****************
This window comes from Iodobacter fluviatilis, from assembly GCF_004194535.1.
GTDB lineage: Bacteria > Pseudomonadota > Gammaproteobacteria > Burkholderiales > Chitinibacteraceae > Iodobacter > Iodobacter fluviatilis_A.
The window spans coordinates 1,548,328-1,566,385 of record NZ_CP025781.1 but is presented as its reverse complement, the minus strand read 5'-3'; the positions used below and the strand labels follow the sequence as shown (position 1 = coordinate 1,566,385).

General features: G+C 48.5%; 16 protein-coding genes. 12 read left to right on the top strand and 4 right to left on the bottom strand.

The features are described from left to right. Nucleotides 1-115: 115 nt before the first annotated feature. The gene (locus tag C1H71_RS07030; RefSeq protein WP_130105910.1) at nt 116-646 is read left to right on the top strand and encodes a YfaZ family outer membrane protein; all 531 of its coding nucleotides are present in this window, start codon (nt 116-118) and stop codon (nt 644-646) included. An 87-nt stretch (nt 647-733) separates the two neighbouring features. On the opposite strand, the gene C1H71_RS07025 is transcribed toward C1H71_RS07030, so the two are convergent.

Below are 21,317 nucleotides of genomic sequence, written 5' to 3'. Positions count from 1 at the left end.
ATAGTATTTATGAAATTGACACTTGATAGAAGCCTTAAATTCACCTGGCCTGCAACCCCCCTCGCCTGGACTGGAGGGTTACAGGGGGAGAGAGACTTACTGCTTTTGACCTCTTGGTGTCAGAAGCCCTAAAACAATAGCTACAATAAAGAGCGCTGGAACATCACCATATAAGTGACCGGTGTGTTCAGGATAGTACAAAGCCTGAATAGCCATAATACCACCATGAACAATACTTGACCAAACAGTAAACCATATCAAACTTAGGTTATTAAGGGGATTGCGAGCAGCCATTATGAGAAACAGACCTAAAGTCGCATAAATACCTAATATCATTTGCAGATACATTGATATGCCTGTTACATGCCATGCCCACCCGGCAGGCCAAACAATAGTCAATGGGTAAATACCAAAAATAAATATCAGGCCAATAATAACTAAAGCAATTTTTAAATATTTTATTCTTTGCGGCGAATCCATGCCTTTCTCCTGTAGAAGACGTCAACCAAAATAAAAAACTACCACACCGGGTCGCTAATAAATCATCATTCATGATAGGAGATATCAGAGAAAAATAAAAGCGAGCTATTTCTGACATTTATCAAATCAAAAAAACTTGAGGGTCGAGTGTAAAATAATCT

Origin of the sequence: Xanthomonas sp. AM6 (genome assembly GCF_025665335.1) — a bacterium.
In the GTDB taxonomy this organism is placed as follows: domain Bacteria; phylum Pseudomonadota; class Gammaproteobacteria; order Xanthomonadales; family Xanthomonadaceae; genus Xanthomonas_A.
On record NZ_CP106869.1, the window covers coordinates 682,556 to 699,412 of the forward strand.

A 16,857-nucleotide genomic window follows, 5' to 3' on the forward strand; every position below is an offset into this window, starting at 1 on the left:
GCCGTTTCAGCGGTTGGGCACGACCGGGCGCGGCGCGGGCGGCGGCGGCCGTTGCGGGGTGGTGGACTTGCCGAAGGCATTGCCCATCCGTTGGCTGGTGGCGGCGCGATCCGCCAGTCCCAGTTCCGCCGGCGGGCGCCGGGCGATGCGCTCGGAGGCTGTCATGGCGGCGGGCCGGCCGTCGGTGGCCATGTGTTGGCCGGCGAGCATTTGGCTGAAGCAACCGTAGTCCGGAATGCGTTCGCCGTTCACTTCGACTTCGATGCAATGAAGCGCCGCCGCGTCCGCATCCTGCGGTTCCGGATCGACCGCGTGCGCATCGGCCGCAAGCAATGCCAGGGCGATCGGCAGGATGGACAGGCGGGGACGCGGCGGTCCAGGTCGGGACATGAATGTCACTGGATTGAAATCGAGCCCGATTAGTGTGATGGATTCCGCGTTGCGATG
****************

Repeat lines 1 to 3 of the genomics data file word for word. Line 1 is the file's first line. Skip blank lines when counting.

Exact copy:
This window comes from Iodobacter fluviatilis, from assembly GCF_004194535.1.
GTDB lineage: Bacteria > Pseudomonadota > Gammaproteobacteria > Burkholderiales > Chitinibacteraceae > Iodobacter > Iodobacter fluviatilis_A.
The window spans coordinates 1,548,328-1,566,385 of record NZ_CP025781.1 but is presented as its reverse complement, the minus strand read 5'-3'; the positions used below and the strand labels follow the sequence as shown (position 1 = coordinate 1,566,385).